On 21 July 2017, three Israelis were killed and one severely wounded in a stabbing attack in Halamish.[10] The residents of Halamish set up an Israeli outpost near the settlement as a response to the attack.[11][12]

Legal status

Upon the first work preparing the land, residents of the nearby Palestinian village Deir Nidham went to the Supreme Court of Israel and claimed ownership of the Havlata Hill, which is now in the centre of Halamish. Based on aerial photos from the turn of the 20th century, showing the disputed land to be barren, and Ottoman Empire land law specifying that land not worked for over ten years becomes state land, the land on that hill was declared state land and freed for settlement constructions. This court ruling became the precedent for future land ownership disputes.[13]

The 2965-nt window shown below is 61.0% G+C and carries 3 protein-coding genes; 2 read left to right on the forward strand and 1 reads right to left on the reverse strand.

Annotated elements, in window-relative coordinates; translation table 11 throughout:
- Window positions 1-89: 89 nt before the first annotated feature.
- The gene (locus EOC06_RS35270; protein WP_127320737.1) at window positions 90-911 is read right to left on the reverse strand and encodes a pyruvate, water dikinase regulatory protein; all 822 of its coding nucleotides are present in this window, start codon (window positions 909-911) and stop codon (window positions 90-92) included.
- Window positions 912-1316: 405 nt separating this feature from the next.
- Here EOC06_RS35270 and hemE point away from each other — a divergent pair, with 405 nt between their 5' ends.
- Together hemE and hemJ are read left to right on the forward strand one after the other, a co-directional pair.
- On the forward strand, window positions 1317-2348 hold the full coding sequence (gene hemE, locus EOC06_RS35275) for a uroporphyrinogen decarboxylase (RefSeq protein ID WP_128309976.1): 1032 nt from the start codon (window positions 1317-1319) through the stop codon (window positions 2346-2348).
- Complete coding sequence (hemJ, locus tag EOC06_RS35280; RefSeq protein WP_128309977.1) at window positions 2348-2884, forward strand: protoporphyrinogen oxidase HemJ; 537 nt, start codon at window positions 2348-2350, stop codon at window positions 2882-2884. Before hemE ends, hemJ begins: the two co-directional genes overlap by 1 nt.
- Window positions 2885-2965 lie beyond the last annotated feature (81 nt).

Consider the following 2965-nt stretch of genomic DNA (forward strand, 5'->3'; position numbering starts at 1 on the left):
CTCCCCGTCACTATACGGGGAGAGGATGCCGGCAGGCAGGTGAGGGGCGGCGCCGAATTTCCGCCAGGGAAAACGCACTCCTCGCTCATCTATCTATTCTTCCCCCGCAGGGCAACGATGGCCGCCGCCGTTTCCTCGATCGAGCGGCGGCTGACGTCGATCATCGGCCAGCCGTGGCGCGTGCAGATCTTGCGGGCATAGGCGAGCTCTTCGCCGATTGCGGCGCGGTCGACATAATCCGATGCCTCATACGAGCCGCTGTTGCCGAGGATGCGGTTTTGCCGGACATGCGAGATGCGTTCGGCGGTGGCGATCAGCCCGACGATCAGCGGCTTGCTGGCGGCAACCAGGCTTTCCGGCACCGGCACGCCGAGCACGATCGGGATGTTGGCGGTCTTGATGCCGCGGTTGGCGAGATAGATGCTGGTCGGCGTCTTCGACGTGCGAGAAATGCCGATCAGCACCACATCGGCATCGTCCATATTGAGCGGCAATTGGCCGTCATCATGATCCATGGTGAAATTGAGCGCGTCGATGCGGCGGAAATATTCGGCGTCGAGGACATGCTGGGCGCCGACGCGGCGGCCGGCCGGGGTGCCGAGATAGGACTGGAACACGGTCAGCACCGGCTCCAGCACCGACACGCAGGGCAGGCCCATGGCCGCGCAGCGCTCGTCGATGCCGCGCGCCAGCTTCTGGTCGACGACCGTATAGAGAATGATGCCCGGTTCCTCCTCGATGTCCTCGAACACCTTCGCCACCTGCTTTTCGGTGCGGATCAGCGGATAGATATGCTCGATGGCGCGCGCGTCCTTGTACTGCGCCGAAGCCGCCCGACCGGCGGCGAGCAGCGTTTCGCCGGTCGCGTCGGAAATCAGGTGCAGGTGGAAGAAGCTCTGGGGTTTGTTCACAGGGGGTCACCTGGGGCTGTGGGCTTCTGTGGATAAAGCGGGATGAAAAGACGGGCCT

The residents of the nearby Palestinian village of Nabi Salih regularly protest against what they allege is the takeover of a spring by the settlers of Halamish' however, the spring was declared an "antiquities site" by the Civil Administration; it which is located on private land belonging to inhabitants of Nabi Salih. Residents of Nabi Salih also assert that they are being prevented from working the fields around the spring.[14] The protests have led to violent clashes, with Palestinian youths throwing stones and Israeli forces firing on protesters with tear gas, rubber bullets, and water cannons.[15] Since the end of 2009, 64 people (13% of the village's population) has been arrested by Israeli forces.[16] Bassem al-Tamimi, one of the leaders of the protests, who was declared a human rights defender by the European Union and a prisoner of conscience by Amnesty International, has been arrested twelve times to date.[15] On 24 March 2011 he was arrested and charged with incitement, holding a march without a permit, sending youths to throw stones, and perverting the course of justice.[17] After an 11-month military trial, he was cleared of the central charge of incitement and of perverting the course of justice by an Israeli military court, but found guilty of taking part in illegal demonstrations and of soliciting protesters to throw stones largely based on the testimony of two Palestinian youths aged 14 and 15.[15][17] After being released on bail on 24 April 2012,[17] he was given a 13-month sentence in May 2012, corresponding to the time he had served in prison while awaiting trial.[18]